Florida State University researchers sample water near the Deepwater Horizon spill in June 2010. [Photo by Dr. Oscar Garcia via Flickr]
On April 20, 2010 — one year ago this week — the Deepwater Horizon, a massive drilling rig operated by BP off the southeast coast of Louisiana, exploded, opening a sea-floor gusher that began spewing oil into the Gulf of Mexico. The disaster that unfolded — some five million barrels of oil would be spilled in the three months before the well was capped — was a gut-wrenching reminder of how profoundly American dependence on fossil fuels affects our marine environments. Yet a mere six months later, after only modest regulatory reforms, U.S. Interior Secretary Ken Salazar lifted the moratorium on deep-water drilling; the event had already begun to recede from public consciousness. And so we wasted — along with much else — the chance to have a larger, more searching conversation about the impact of our actions and choices on the health of the ocean.
If we are to tilt toward a sustainable world, we’ve got to show more than fleeting concern for marine habitats. In the words of oceanographer and explorer Sylvia Earle: “The world is blue.” Oceans cover most of the earth’s surface — 130,000 square miles — at an average depth of 2.5 miles, forming its largest life zone and serving as the primary regulator of planetary chemistry. They are an important source of protein for the world’s almost seven billion people. Our environmental health and indeed our survival — our systems of food production, energy, transportation, temperature regulation, oxygen production, carbon sequestration and more —are dependent upon the earth’s waters.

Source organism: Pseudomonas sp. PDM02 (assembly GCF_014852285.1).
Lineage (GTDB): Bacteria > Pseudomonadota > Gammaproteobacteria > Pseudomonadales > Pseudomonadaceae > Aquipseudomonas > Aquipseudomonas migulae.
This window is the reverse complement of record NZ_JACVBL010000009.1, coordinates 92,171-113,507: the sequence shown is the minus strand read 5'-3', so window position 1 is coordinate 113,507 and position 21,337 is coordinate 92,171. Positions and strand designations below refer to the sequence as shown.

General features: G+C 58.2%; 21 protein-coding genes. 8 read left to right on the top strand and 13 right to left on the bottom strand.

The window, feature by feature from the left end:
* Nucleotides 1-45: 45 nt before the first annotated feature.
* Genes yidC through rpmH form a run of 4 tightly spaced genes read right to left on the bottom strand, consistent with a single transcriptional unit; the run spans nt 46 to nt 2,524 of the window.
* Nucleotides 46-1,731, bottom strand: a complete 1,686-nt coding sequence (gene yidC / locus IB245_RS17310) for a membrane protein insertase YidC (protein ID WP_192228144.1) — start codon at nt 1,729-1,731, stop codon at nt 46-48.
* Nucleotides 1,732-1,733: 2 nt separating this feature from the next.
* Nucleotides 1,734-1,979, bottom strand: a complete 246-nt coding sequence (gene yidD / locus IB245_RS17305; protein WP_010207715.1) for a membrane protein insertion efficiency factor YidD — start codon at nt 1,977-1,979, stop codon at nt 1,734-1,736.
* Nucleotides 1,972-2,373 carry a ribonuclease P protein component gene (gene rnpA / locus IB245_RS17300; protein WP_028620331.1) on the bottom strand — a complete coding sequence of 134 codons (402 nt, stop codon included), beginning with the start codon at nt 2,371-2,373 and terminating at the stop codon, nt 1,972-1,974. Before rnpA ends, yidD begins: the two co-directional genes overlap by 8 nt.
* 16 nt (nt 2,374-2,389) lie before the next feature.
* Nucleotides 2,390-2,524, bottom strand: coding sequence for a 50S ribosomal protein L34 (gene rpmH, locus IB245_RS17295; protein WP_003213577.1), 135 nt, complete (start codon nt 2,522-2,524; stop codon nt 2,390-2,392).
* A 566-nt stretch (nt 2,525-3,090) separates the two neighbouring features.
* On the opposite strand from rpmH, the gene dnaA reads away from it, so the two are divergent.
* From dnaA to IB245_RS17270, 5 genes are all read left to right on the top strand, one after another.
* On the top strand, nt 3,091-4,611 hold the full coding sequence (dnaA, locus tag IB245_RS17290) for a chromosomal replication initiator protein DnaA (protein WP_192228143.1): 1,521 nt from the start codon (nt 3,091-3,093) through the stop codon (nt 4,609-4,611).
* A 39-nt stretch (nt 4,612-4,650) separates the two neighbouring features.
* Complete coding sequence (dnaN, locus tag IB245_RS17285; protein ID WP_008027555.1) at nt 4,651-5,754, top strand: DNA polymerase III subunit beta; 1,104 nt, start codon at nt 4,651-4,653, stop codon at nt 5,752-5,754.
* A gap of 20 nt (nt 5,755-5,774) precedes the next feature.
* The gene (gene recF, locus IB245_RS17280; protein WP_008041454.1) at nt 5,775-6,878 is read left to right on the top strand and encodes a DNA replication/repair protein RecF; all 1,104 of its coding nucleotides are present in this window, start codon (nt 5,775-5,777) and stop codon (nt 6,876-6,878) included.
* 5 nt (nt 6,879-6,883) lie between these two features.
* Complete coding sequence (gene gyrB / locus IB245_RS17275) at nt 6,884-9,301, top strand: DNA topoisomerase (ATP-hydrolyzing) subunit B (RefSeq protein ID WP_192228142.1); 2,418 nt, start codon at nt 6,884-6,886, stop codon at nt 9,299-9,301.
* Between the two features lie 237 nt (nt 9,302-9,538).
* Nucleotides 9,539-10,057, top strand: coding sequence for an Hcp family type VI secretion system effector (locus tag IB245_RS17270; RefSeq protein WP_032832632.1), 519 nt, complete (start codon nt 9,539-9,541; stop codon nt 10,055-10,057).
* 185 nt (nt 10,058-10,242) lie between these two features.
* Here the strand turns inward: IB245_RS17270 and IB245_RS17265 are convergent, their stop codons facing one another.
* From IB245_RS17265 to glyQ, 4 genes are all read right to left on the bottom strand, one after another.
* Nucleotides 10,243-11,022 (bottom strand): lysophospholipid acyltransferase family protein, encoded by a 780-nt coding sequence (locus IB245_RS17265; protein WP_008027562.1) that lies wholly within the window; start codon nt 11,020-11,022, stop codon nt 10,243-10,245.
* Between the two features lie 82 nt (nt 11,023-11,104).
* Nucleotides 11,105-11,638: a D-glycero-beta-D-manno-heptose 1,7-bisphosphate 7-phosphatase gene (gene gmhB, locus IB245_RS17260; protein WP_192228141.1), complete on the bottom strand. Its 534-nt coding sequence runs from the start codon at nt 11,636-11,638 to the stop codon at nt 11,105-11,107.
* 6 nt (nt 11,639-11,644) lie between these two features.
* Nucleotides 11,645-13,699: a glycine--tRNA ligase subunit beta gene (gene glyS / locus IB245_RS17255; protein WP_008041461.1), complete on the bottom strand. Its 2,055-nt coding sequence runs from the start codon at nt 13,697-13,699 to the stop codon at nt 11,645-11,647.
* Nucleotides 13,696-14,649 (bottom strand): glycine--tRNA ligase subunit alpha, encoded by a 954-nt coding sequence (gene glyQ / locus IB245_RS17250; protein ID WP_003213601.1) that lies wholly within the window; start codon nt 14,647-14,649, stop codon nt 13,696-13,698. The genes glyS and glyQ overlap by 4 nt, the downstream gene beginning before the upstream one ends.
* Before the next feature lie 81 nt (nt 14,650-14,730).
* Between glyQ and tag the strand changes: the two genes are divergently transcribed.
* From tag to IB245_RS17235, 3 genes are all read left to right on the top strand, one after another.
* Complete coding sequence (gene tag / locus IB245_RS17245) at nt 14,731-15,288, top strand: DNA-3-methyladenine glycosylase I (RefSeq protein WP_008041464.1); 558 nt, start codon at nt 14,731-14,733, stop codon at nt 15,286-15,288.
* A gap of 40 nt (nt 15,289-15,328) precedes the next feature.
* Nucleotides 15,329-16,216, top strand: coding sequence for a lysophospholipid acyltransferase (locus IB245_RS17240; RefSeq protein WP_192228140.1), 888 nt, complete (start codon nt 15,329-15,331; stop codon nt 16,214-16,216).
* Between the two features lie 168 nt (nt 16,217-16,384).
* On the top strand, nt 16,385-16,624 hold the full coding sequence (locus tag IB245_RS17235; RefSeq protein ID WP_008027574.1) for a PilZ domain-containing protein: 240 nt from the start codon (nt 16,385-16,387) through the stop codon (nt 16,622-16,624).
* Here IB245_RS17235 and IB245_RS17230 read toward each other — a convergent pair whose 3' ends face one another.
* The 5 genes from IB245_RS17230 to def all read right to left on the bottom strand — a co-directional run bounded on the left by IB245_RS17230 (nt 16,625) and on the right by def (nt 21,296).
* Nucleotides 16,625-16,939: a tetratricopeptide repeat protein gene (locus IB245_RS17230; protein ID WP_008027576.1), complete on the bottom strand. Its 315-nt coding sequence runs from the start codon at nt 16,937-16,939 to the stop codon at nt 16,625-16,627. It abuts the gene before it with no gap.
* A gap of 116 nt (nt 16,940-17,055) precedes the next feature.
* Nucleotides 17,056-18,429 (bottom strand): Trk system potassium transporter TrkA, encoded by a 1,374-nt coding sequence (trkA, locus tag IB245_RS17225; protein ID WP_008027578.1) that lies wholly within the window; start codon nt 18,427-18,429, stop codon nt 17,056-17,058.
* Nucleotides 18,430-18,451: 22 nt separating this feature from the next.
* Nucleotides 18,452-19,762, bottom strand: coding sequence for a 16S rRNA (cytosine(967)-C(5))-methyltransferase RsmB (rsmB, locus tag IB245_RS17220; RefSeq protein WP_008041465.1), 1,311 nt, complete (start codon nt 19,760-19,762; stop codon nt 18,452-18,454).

As planners and designers, we need to take up the mantle of blue urbanism. Just as green urbanism challenges us to rethink sustainability at the city scale, blue urbanism asks us to re-imagine ourselves as citizens of a blue planet. How can we become better stewards of the world’s oceans?
Source: The Design Observer Group
The most vital element for the future of our cities is that the bicycle is an instrument of experiential understanding.
On a bicycle, citizens experience their city with deep intimacy, often for the first time. For a regular motorist to take that two or three mile trip by bicycle instead is to decimate an enormous wall between them and their communities.
In their cars, the world is reduced to mere equation. “What is the fastest route from A to B?” one will ask as they start their engine. This invariably results in a cascade of freeway concrete flying by at incomprehensible speeds. Their environment, the neighborhoods that compose their communities, the beauty of architecture, the immense societal problems in distressed areas, the faces of neighbors… all of this becomes a conceptually abstract blur from the driver’s seat.
Yes, the bicycle is a marvelously efficient machine of transportation, but in the city it is so much more. The bicycle is new vision for the blind man. It is a thrilling tool of communication, an experiential device for the beauty and the ills of the urban context. One cannot turn a blind eye on a bicycle - they must acknowledge their community, all of it.
Here lies the secret weapon of the urban renaissance.” —
- Kasey Klimes, The Real Reason Why Bicycles are the Key to Better Cities
Good question, idroolinmysleep (what an awesome tumblr ID!). I don’t have an answer, but if anyone in Tumblrland does, please share it via http://smartercities.tumblr.com/ask or http://smartercities.tumblr.com/submit